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Ming ink and colour on silk painting of Shakyamuni Buddha, sold for €210,000 (£178,000) at Rob Michiels in Bruges.

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The inscription lower left reads: ‘By imperial order, directed and supervised by the senior eunuchs of the Directorate of the Imperial Household Service, Shang Yi, Wang Qin, and others’.

To the right corner is the seal Guang yun zhi bao (‘the treasure of Grand Destiny’) and the text ‘Offered on the third day of the eighth month, the fifth year of Jingtai of the Great Ming Dynasty’ [1454]. Just three years later he was removed from the throne by his elder brother Tianshun and died while under house arrest just one month later.

The 5ft 2in x 3ft 5in (1.6 x 1.01m) hanging scroll is one of a series of perhaps 36 pictures made to mark the Buddhist Water and Land (shuilu) rites for the salvation of all souls of the dead on land and sea. On the second day of the week-long ceremony, paintings are hung in the inner altar.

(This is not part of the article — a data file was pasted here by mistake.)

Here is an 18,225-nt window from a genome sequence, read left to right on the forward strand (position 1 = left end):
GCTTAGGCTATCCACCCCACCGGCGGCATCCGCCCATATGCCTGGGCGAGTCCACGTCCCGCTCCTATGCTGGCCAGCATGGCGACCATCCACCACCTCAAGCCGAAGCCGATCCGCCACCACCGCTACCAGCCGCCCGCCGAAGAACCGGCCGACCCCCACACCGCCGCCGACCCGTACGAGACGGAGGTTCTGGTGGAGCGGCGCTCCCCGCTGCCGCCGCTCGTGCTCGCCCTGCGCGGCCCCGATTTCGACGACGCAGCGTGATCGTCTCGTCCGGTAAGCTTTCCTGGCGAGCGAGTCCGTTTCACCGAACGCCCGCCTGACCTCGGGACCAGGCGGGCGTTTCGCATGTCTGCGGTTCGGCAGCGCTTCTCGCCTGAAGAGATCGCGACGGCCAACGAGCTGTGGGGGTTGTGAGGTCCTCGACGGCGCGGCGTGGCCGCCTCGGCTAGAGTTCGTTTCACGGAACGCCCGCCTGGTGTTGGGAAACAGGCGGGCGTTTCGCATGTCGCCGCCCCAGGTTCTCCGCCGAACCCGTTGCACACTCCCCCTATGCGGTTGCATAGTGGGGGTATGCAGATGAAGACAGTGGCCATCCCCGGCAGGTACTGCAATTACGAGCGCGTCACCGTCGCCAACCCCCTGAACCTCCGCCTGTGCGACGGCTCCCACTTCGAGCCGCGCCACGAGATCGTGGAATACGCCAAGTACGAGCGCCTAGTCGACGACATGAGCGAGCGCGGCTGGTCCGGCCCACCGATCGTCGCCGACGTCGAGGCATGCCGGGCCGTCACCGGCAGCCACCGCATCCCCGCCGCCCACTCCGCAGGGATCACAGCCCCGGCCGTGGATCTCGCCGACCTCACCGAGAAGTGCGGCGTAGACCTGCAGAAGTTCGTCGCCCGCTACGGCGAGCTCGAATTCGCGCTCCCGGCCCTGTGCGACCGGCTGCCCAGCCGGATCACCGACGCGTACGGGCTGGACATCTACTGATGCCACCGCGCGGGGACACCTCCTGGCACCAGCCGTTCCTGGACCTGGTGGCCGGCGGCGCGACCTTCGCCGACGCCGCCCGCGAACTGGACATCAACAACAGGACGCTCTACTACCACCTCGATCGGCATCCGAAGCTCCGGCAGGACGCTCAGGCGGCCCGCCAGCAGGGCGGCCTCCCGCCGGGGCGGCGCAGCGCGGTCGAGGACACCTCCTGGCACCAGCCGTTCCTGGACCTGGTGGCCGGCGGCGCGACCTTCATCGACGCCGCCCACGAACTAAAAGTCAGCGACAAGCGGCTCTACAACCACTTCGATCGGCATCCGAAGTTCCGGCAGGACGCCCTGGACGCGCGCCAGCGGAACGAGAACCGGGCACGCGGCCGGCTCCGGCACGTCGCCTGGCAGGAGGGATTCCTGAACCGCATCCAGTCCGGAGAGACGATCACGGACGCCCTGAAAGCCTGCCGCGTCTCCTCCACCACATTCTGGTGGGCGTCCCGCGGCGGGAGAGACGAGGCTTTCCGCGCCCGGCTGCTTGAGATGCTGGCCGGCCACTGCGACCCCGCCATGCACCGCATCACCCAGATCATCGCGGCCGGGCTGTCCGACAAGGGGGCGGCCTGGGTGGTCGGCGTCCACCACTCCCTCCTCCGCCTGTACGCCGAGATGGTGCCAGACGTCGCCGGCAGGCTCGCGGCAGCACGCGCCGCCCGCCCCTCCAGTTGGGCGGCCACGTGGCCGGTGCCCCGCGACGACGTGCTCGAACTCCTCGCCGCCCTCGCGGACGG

Other works from the series are in museum collections (the Musée Guimet in Paris has 11) while others have appeared at auction, including that depicting Four Luohan, sold by Christie’s Hong Kong in 2015 for HK$650,000 (£65,000).

According to an original invoice, Michiels’ painting had been acquired from Amsterdam dealership Kunsthandel Aalderink in 1987 for 15,000 Dutch guilders.

Offered for sale this month with an estimate of €20,000-40,000, it took €210,000 (£178,000).